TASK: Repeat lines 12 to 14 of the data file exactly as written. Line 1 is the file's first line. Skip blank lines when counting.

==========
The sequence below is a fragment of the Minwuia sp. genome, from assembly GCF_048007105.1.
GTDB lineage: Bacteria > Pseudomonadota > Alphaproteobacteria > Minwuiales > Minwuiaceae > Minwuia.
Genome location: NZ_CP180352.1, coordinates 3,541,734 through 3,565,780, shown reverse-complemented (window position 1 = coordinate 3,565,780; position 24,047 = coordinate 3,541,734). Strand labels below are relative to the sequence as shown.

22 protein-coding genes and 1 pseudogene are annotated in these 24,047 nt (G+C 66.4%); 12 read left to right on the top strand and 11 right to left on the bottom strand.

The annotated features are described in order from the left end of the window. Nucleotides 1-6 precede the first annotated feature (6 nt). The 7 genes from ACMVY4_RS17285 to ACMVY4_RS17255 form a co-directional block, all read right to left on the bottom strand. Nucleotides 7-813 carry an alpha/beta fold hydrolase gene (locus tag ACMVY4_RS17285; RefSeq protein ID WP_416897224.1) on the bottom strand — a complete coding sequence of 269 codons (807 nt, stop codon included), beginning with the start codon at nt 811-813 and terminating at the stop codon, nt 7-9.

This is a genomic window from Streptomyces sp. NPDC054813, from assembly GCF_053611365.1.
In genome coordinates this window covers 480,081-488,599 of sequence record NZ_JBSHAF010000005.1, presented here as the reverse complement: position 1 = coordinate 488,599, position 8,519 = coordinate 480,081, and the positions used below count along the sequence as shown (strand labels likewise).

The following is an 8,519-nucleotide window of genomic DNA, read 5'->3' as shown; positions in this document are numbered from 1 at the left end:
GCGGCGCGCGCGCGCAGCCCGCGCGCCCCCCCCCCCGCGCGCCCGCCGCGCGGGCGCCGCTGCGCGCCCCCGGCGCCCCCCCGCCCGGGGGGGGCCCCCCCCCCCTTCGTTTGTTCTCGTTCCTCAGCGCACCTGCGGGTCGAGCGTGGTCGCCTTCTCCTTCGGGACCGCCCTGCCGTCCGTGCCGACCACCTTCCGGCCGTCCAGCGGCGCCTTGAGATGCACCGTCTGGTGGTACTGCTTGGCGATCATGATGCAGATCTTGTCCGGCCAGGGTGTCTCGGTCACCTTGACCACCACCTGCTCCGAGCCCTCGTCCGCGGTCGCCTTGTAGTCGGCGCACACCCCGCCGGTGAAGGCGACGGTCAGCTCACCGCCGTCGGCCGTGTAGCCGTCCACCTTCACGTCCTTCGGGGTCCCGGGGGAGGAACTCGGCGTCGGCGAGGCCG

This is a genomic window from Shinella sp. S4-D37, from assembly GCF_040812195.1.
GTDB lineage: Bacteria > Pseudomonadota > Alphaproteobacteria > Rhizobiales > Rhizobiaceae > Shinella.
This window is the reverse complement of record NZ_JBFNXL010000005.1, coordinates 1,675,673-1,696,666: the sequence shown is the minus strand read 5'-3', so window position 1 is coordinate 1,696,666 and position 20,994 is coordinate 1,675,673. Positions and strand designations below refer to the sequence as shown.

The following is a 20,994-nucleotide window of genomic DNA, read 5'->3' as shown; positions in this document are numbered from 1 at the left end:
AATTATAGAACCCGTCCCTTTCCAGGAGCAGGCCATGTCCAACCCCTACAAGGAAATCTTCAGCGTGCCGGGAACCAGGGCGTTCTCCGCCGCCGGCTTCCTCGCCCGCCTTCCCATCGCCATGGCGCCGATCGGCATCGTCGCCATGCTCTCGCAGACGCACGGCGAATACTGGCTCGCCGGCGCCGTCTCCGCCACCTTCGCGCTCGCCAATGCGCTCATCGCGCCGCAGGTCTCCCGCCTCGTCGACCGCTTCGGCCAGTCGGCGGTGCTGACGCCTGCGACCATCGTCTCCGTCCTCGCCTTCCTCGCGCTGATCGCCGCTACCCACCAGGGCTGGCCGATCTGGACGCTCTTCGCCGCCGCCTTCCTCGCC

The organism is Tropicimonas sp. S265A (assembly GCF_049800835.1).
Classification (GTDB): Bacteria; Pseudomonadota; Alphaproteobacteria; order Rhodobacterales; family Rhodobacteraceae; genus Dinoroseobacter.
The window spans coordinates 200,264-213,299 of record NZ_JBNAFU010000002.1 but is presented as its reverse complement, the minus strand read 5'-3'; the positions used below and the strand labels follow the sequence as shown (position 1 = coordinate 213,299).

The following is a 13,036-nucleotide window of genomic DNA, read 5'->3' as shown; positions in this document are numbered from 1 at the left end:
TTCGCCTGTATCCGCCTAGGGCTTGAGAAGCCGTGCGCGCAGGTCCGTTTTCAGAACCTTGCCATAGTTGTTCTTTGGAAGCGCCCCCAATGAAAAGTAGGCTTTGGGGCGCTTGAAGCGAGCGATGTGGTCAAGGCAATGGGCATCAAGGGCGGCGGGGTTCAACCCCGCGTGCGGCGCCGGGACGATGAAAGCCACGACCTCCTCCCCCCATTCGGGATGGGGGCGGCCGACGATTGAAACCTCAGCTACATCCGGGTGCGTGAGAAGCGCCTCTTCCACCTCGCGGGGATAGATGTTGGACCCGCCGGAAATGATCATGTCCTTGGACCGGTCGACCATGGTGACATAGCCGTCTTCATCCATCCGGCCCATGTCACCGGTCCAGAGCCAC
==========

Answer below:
This window is the reverse complement of record NZ_JBFNXL010000005.1, coordinates 1,675,673-1,696,666: the sequence shown is the minus strand read 5'-3', so window position 1 is coordinate 1,696,666 and position 20,994 is coordinate 1,675,673. Positions and strand designations below refer to the sequence as shown.

The following is a 20,994-nucleotide window of genomic DNA, read 5'->3' as shown; positions in this document are numbered from 1 at the left end:
AATTATAGAACCCGTCCCTTTCCAGGAGCAGGCCATGTCCAACCCCTACAAGGAAATCTTCAGCGTGCCGGGAACCAGGGCGTTCTCCGCCGCCGGCTTCCTCGCCCGCCTTCCCATCGCCATGGCGCCGATCGGCATCGTCGCCATGCTCTCGCAGACGCACGGCGAATACTGGCTCGCCGGCGCCGTCTCCGCCACCTTCGCGCTCGCCAATGCGCTCATCGCGCCGCAGGTCTCCCGCCTCGTCGACCGCTTCGGCCAGTCGGCGGTGCTGACGCCTGCGACCATCGTCTCCGTCCTCGCCTTCCTCGCGCTGATCGCCGCTACCCACCAGGGCTGGCCGATCTGGACGCTCTTCGCCGCCGCCTTCCTCGCC